With When In Need Foundation, Ecton has successfully completed several projects in dozens of countries around the world through the nonprofit’s Mission of Mercy outreach program. Mission of Mercy includes: medical missions, agricultural farming, water projects, and shoe projects.
In the U.S., When In Need Foundation does various community outreach initiatives in the Philadelphia and New York City areas. It also provides scholarships to young people in need who are entering post-secondary education. Ecton has funded the foundation through her own investment and fundraising efforts, along with a small team of volunteers.
Before their departure on Nov 15, 2016 the mission received media coverage from NY1 News and NBC Philadelphia. As a result, more than 5000 people treated onsite for common illnesses such as: malaria diarrhea, deworming, high blood pressure, and diabetes, 11 hospitalized for severe illness and hospital bills paid by WIN Foundation and 2,723 pairs of eye glasses have been distributed.
When In Need Foundation already has its next mission planned for first quarter 2017.
For the upcoming mission, here is a link to the needed items. As well, here is the link to her website and a link to where donations can be made. Stay in touch with the activities and updates of the foundation via social on Facebook, Twitter, LinkedIn, YouTube, and Google Plus.
WHEN IN NEED FOUNDATION (WIN)
96-04 57th Ave. Suite 6A, Corona NY 11368
4950 Parkside Avenue, Suite 400, Philadelphia, PA 19131
85/87 Okigwe road, Owerri, Imo State, Nigeria
No 1 Zambezi Crescent off Aguyi Ironsi, Maitama Abuja Nigeria
Website: www.winfound.org E-mail: email@example.com www.facebook.com/winfoundJanuary 23, 2018 Dear Friend: Over the past four years, the When in Need Foundation has taken several medical missions to the most rural areas of Nigeria. While these trips had specific focuses, i.e. delivering Malaria medications for example, what we’ve learned is that whenever a doctor is in the area, people from multiple communities come to receive even the most basic of checkups and treatments. In April 2018, we head back to Nigeria to visit three separate rural communities with an estimated population of 600,000+ individuals. Ondo State has a population of approximately 3.5 million people. The primary focus of this trip is to provide eye examinations for 15,000 children, women and community members and up to 5000 pairs of glasses. Please watch our last When In Need Mission To Africa at https://www.youtube.com/watch?v=egB9umpKIoI Additionally, we are bringing doctors who can give regular examinations on various medical conditions. As diabetes, high blood pressure and diarrhea are some of the major issues Nigerians face, we are in need of various basic supplies. As our friends, business partners and fellow community members, we are asking for your help. Attached is a list of items we need. Anything you can donate or help us obtain would be extremely appreciated. If you have any questions please feel free to contact us at 347.249.3500 or by email at firstname.lastname@example.org . We are grateful for your help. All donations can be mailed or shipped to our official addresses at:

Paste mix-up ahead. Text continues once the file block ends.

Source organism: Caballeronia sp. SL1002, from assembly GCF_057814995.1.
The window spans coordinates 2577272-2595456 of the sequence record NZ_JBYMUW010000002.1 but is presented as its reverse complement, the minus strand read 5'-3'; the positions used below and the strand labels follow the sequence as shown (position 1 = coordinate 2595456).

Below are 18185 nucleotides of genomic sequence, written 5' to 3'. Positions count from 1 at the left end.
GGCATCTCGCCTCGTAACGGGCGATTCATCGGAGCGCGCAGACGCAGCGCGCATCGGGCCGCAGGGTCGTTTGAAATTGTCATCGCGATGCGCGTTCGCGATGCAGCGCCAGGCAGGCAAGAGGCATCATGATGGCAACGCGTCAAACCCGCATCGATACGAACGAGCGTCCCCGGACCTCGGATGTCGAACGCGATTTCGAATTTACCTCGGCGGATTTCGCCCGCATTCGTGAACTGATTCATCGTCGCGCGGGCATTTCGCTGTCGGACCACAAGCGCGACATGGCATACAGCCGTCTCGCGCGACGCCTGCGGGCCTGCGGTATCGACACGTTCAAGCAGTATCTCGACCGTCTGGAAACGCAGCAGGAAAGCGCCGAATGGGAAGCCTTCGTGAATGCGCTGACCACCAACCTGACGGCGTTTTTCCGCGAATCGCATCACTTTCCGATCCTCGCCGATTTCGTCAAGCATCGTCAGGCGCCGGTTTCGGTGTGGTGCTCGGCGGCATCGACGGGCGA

- 96-04 57th Ave. Suite 6A, Corona NY 11368
- 4950 Parkside Avenue, Suite 400, Philadelphia, PA 19131
- 85/87 Okigwe road, Owerri, Imo State, Nigeria
- No 1 Zambezi Crescent off Aguyi Ironsi, Maitama Abuja
Unless action is taken, 240 children will die everyday, the United Nations children’s agency says
By May Bulman @maybulman, www.independent.co.uk, Wednesday 25 January 2017 18:38 GMT
Tens of thousands of children are at risk of starving to death in Nigeria unless the world takes action, the United Nations children’s agency has warned.
Labelling it the world’s most under-funded humanitarian crisis, Unicef said the terrorist insurgency of Boko Haram has left 400,000 children severely malnourished and millions more in desperate need of humanitarian assistance after they fled their homes.
The agency warned that 90,000 children could die of Severe Acute Malnutrition in the coming year unless the international community takes swift action. That amounts to more than 240 child deaths each day.
Doune Porter, Unicef’s chief of communications in the west African nation, told The Independent that despite attempts to raise global awareness of the crisis in November, the number of children at risk of starving to death has increased further.
Forecasting a “tragedy” if the rest of the world continues to turn its back, she said: “Three months ago we estimated that over the year in the three states most effected by conflict – Borno Yobe and Adamawa — 400,000 would suffer from Severe Acute Malnutrition. This projection has now increased to 450,000.
“We continue to be hampered by a lack of funds and by access security in the region. There are a lot of children who we can’t reach because of insecurity and attacks in certain areas.